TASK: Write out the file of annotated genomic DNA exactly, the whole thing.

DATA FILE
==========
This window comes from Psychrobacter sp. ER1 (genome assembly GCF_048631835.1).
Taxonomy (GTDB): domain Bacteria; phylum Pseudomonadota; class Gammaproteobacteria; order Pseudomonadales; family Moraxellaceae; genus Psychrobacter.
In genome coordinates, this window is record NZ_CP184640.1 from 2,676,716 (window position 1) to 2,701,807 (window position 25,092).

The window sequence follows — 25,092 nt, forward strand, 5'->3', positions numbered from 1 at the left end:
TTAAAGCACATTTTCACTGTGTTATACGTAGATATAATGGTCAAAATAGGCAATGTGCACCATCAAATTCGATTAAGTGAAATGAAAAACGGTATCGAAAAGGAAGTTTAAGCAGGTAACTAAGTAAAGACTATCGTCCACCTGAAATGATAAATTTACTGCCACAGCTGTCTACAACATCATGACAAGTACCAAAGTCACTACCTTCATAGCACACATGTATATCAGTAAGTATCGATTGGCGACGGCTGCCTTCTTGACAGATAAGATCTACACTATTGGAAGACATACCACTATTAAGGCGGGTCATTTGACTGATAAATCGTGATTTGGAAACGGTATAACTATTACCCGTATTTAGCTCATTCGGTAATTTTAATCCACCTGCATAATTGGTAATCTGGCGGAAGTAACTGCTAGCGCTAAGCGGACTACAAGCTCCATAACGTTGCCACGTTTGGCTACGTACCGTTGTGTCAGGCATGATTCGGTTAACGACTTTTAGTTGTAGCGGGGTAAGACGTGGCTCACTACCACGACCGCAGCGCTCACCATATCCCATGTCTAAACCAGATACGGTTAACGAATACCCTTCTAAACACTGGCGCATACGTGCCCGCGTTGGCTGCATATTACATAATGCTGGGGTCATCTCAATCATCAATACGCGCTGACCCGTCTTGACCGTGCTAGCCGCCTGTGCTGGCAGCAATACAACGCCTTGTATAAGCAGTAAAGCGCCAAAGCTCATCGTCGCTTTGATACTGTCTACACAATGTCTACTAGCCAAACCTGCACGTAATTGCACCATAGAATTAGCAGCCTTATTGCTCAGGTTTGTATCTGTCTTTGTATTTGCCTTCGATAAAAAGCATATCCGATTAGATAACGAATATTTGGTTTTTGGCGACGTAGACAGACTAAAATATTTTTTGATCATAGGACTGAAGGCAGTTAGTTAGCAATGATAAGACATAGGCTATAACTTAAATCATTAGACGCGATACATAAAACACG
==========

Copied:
This window comes from Psychrobacter sp. ER1 (genome assembly GCF_048631835.1).
Taxonomy (GTDB): domain Bacteria; phylum Pseudomonadota; class Gammaproteobacteria; order Pseudomonadales; family Moraxellaceae; genus Psychrobacter.
In genome coordinates, this window is record NZ_CP184640.1 from 2,676,716 (window position 1) to 2,701,807 (window position 25,092).

The window sequence follows — 25,092 nt, forward strand, 5'->3', positions numbered from 1 at the left end:
TTAAAGCACATTTTCACTGTGTTATACGTAGATATAATGGTCAAAATAGGCAATGTGCACCATCAAATTCGATTAAGTGAAATGAAAAACGGTATCGAAAAGGAAGTTTAAGCAGGTAACTAAGTAAAGACTATCGTCCACCTGAAATGATAAATTTACTGCCACAGCTGTCTACAACATCATGACAAGTACCAAAGTCACTACCTTCATAGCACACATGTATATCAGTAAGTATCGATTGGCGACGGCTGCCTTCTTGACAGATAAGATCTACACTATTGGAAGACATACCACTATTAAGGCGGGTCATTTGACTGATAAATCGTGATTTGGAAACGGTATAACTATTACCCGTATTTAGCTCATTCGGTAATTTTAATCCACCTGCATAATTGGTAATCTGGCGGAAGTAACTGCTAGCGCTAAGCGGACTACAAGCTCCATAACGTTGCCACGTTTGGCTACGTACCGTTGTGTCAGGCATGATTCGGTTAACGACTTTTAGTTGTAGCGGGGTAAGACGTGGCTCACTACCACGACCGCAGCGCTCACCATATCCCATGTCTAAACCAGATACGGTTAACGAATACCCTTCTAAACACTGGCGCATACGTGCCCGCGTTGGCTGCATATTACATAATGCTGGGGTCATCTCAATCATCAATACGCGCTGACCCGTCTTGACCGTGCTAGCCGCCTGTGCTGGCAGCAATACAACGCCTTGTATAAGCAGTAAAGCGCCAAAGCTCATCGTCGCTTTGATACTGTCTACACAATGTCTACTAGCCAAACCTGCACGTAATTGCACCATAGAATTAGCAGCCTTATTGCTCAGGTTTGTATCTGTCTTTGTATTTGCCTTCGATAAAAAGCATATCCGATTAGATAACGAATATTTGGTTTTTGGCGACGTAGACAGACTAAAATATTTTTTGATCATAGGACTGAAGGCAGTTAGTTAGCAATGATAAGACATAGGCTATAACTTAAATCATTAGACGCGATACATAAAACACG